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Entries in Ebola (3)

Thursday
Sep132012

Ebola Death Toll Climbs in Congo

Hemera/Thinkstock(WASHINGTON) -- The death toll from the Ebola virus has doubled within a week in the Democratic Republic of Congo, and the outbreak may continue spreading, the World Health Organization cautioned on Thursday.

The Ministry of Health has confirmed 18 deaths among 41 cases of the highly contagious virus.

“Up to 90 percent of those who are infected may die,” said Tarik Jasarevic, a spokesman for the World Health Organization in Geneva, Switzerland. “That’s why every outbreak is serious.”

Outbreaks tend to be localized because victims of the virus are generally too ill to travel, so the risk of exposure in the United States is extremely unlikely, Jasarevic said.

Reaching epidemic levels in northeastern Congo, the Ebola virus has stricken people in the towns of Isiro and Viadana in Orientale province, which borders southern Sudan and northern Uganda.

Its incubation – the time between infection and appearance of symptoms – lasts between two and 21 days. Death can occur within a few days.

“The incubation period can be long,” Jasarevic said. “But once you start showing symptoms, it goes very fast.”

Onset of illness may manifest in the form of fever, headache, joint and muscle aches, sore throat and weakness. Other early symptoms, such as red eyes and a skin rash, are nonspecific to the virus and can be present in diseases that occur much more commonly, according to the U.S. Centers for Disease Control and Prevention.

The illness progresses quickly to diarrhea, vomiting, stomach pain, impairment of kidney and liver function, and internal and external bleeding, which is why it is also called “hemorrhagic fever.”

Ebola outbreaks have been documented since 1976. In addition to the Congo, they have struck in Uganda this year. In other years, outbreaks have occurred in Sudan, Gabon and the Ivory Coast.

In collaborating with the World Health Organization, the CDC has developed practical, hospital-based guidelines for infection control in the African health care setting.

The manual recommends using common and low-cost supplies, such as household bleach, water, cotton cloth and plastic sheeting to curb infection. It is available in English, French and Portuguese.

Anyone – from the very young to the very old – can be infected with Ebola.

The virus is first transmitted from animals to humans, typically by hunters who kill primates in the jungle and then consume infected meat, Jasarevic said. Carriers of the virus can infect others through bodily fluids, including saliva, sweat, nasal drip and blood.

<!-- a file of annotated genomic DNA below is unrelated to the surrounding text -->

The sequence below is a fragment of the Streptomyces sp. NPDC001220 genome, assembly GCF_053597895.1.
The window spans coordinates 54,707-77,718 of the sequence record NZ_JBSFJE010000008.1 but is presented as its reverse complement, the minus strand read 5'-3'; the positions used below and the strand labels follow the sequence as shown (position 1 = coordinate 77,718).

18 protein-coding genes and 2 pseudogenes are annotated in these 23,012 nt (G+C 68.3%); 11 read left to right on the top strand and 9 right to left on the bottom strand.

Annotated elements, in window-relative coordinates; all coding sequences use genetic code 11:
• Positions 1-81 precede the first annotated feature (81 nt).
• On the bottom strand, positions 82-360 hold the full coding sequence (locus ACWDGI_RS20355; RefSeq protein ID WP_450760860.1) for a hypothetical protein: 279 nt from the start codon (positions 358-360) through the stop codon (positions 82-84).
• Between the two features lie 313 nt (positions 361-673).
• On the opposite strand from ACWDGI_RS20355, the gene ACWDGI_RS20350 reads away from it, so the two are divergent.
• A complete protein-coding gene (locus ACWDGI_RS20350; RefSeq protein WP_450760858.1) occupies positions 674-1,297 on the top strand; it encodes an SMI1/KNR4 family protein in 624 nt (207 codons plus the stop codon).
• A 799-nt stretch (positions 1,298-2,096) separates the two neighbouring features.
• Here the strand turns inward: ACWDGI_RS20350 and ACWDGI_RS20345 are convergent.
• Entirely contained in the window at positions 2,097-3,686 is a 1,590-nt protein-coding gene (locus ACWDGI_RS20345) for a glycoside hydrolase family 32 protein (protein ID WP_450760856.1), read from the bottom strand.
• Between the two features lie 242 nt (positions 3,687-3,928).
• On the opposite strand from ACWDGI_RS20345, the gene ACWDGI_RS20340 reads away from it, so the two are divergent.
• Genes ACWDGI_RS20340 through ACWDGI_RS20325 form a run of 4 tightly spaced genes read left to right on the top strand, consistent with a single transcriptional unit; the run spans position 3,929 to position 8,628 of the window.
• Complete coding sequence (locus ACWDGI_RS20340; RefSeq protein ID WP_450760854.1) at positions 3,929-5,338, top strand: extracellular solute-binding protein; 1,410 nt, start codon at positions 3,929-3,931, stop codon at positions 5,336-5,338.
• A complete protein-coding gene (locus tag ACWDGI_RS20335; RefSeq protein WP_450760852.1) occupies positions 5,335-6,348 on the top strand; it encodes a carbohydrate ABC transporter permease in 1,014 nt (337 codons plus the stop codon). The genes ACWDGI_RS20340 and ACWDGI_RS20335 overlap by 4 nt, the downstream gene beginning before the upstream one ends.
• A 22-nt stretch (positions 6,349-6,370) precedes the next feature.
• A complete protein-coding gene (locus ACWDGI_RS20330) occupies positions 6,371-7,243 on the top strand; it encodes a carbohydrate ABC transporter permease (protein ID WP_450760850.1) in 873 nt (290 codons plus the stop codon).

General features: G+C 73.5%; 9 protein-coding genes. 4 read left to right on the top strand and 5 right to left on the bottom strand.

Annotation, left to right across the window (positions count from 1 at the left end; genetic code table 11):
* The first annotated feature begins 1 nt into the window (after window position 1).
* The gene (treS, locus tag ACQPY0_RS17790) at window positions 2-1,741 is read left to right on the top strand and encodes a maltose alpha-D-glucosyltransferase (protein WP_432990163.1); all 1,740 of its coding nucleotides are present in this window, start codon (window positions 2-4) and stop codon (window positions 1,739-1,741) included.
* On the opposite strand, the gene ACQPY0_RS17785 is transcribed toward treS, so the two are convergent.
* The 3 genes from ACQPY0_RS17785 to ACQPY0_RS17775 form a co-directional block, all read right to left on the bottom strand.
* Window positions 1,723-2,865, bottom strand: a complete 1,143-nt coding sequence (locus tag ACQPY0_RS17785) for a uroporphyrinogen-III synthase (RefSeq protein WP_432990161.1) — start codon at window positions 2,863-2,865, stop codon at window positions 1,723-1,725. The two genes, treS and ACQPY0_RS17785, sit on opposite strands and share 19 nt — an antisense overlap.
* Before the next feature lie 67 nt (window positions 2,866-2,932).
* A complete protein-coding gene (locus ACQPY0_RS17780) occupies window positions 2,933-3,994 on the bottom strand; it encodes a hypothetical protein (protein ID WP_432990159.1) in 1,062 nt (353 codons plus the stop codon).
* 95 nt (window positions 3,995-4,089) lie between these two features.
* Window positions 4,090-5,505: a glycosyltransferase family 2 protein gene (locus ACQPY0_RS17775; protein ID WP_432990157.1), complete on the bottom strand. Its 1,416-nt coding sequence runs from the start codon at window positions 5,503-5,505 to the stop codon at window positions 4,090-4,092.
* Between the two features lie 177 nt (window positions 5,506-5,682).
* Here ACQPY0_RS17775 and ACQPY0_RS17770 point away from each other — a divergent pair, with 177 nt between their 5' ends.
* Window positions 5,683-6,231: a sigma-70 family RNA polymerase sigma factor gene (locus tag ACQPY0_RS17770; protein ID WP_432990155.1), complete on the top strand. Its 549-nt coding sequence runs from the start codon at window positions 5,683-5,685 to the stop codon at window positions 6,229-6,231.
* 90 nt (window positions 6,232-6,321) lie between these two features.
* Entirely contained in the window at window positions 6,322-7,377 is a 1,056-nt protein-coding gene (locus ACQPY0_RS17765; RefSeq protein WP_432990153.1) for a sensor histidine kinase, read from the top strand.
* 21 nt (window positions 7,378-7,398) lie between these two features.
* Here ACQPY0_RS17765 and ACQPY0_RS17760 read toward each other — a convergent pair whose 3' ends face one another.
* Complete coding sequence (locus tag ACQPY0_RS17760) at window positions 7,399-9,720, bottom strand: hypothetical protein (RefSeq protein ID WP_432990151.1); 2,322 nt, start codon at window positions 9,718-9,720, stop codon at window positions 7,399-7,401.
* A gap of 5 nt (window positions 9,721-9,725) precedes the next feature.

There is no standard treatment and no vaccine. Patients receive supportive therapy to balance their fluids and electrolytes, control blood pressure and oxygen levels, and manage any infections that may occur, according to the CDC.

Researchers do not know why a small percentage of people recover from Ebola while others do not. Those who die usually have not developed a significant immune response to the virus.

Copyright 2012 ABC News Radio

Thursday
Aug022012

Officials Race to Quell Ugandan Ebola Outbreak

iStockphoto/ThinkstockBy Dr. Richard Besser, ABC News Chief Health and Medical Editor

(KAMPALA, Uganda) -- At the Ebola task force meeting at the Ministry of Health this morning, no one was shaking hands. Everyone greeted each other by bumping elbows out of fear of the Ebola outbreak that so far has claimed 16 lives.  And while the disease is most likely spread by contact with blood, the country’s president has called for a ban on handshakes and kissing.

Ebola is a viral infection that can present with fever, body aches, rash and can sometimes progress to bleeding. In previous outbreaks death rates have ranged from around 50-90 percent. There is no treatment except supportive care.

Patients with Ebola are isolated to prevent spread, and health care workers must wear extensive protective equipment just to provide basic care. The outbreak is occurring in the western part of the country, though one case has been diagnosed more than 200 miles away in the capital city, Kampala, in someone who traveled from the affected area. Currently 30 patients are in isolation being tested for Ebola.

The race is on to find all people who had contact with these Ebola patients. According the Ministry of Health, health workers are currently tracking more than 232 contacts. Each contact is visited daily to look for any signs of disease.  Those with symptoms have blood samples collected and raced to the U.S. Centers for Disease Control and Prevention team and Ugandan government lab near the capital, Kampala for testing.  It is the only lab in the region capable of doing this testing.

I’m embedded with the CDC team that is helping the ministry take on this outbreak. They are on the ground going village to village searching for contacts, analyzing data looking for connections between patients and working in the lab testing samples.  At this point, its too soon to say whether the outbreak is rising, falling, or leveling off. Until they figure that out, there is little time to rest.

While visitors to Uganda are not at risk, there are many reports of tourism falling off as a result of fears of contracting Ebola — more proof that when it comes to Ebola, it is all about fear.

Copyright 2012 ABC News Radio

Saturday
Jul282012

Ebola Outbreak Kills 14 in Uganda

iStockphoto/Thinkstock(KAMPALA, Uganda) -- The deadly Ebola virus killed 14 people this past week in Uganda reports The New York Times.

Emergency response measures have been taken by sending professionals from the Centers of Disease Control and Prevention and the World Health Organization to help identify those infected and contain the outbreak.

Copyright 2012 ABC News Radio







ABC News Radio